Map-21 and Counties


Under MAP-21, funding available for locally-owned bridges and Federal-aid highways decreased 30%. Restore funding for infrastructure owned by counties in the next surface transportation bill.

Take Action

On July 31, Congress passed a short-term patch that will keep the Highway Trust Fund solvent and extend the current federal surface transportation law--Moving Ahead for Progress in the 21st Century Act (MAP-21)--through May of 2015. Had Congress failed to pass this measure, the Highway Trust Fund would have become insolvent and MAP-21 would expire at the end of September. While avoiding a major transportation funding crisis through this short-term measure was necessary, counties need to tell Congress that a long-term vision and funding certainty are what's best for our country's transportation infrastucture.

In addition to asking Congress to provide long-term funding certainty, counties should advocate for policies that support locally owned infrastructure. When MAP-21 passed Congress in the Summer of 2012, it made significant changes to the federal highway programs that caused a 30 percent decrease in the funding available to the roads, highways and bridges owned by counties and other local governments.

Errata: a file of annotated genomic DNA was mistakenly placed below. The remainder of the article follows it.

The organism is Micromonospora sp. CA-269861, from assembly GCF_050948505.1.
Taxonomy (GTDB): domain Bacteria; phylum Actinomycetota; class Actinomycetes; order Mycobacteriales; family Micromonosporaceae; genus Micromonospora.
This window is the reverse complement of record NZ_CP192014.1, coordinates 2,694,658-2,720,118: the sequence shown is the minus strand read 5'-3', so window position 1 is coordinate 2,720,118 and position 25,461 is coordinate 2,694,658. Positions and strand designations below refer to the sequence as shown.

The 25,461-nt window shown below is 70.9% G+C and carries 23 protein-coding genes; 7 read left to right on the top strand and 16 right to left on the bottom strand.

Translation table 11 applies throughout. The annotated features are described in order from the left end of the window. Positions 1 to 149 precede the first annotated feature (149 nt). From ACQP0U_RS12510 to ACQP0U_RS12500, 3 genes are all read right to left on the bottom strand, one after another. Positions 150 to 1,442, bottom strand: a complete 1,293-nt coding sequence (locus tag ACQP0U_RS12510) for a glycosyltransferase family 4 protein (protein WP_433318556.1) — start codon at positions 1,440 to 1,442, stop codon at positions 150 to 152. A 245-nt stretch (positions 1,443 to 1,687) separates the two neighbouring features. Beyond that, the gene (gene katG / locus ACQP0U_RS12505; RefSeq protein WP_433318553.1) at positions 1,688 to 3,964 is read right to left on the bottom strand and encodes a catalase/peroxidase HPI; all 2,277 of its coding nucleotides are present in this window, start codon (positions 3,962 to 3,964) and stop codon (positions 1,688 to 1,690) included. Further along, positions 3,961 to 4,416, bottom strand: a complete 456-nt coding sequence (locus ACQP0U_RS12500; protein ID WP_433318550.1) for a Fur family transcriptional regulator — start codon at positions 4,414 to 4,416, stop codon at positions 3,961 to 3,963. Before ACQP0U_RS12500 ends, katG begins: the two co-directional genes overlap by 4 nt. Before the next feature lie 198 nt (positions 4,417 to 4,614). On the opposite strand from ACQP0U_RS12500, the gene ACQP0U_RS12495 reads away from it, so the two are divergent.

As the owners of 45 percent of the nation's roads and 39 percent of the nation's bridges, it's critical that counties urge Congress to fix the cracks in federal funding by returning these dollars to the local areas. Specifically, counties should tell Congress to get more money down to local decision-makers by increasing the suballocation of federal funds to local areas.

  • Action Item: Show your members of Congress how MAP-21 impacted the funding available to locally-owned infrastructure in your state by sharing your state's profile (available in the "Show Impact" tab above).
  • Action item: Ask Congress to support locally owned infrastructure by fixing the cracks in MAP-21's funding and increasing the amount of federal highway dollars that get suballocated to local areas.
  • For additional information on transportation advocacy, please contact Jessica Monahan at 202.942.4217.